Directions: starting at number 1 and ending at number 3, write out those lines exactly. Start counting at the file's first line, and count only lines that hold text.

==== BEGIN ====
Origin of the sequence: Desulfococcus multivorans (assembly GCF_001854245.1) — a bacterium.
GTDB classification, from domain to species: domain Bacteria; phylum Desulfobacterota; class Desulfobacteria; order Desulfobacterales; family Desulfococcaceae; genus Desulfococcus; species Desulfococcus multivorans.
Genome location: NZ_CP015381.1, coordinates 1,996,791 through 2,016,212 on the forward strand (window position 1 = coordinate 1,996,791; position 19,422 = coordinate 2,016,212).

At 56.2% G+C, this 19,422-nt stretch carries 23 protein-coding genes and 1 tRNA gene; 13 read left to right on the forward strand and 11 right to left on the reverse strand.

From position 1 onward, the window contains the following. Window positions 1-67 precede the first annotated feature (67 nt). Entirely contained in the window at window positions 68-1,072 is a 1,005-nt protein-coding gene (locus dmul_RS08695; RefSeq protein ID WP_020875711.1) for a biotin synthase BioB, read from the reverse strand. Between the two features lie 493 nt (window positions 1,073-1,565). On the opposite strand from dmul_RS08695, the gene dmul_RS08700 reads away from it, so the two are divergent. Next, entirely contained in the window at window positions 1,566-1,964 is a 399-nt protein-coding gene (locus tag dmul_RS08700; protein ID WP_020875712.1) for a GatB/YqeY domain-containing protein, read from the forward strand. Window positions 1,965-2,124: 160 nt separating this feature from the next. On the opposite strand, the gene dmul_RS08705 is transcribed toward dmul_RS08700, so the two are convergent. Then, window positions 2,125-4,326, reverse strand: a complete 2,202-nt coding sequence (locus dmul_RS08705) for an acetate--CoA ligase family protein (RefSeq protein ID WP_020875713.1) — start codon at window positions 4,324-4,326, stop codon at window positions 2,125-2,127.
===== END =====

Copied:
Origin of the sequence: Desulfococcus multivorans (assembly GCF_001854245.1) — a bacterium.
GTDB classification, from domain to species: domain Bacteria; phylum Desulfobacterota; class Desulfobacteria; order Desulfobacterales; family Desulfococcaceae; genus Desulfococcus; species Desulfococcus multivorans.
Genome location: NZ_CP015381.1, coordinates 1,996,791 through 2,016,212 on the forward strand (window position 1 = coordinate 1,996,791; position 19,422 = coordinate 2,016,212).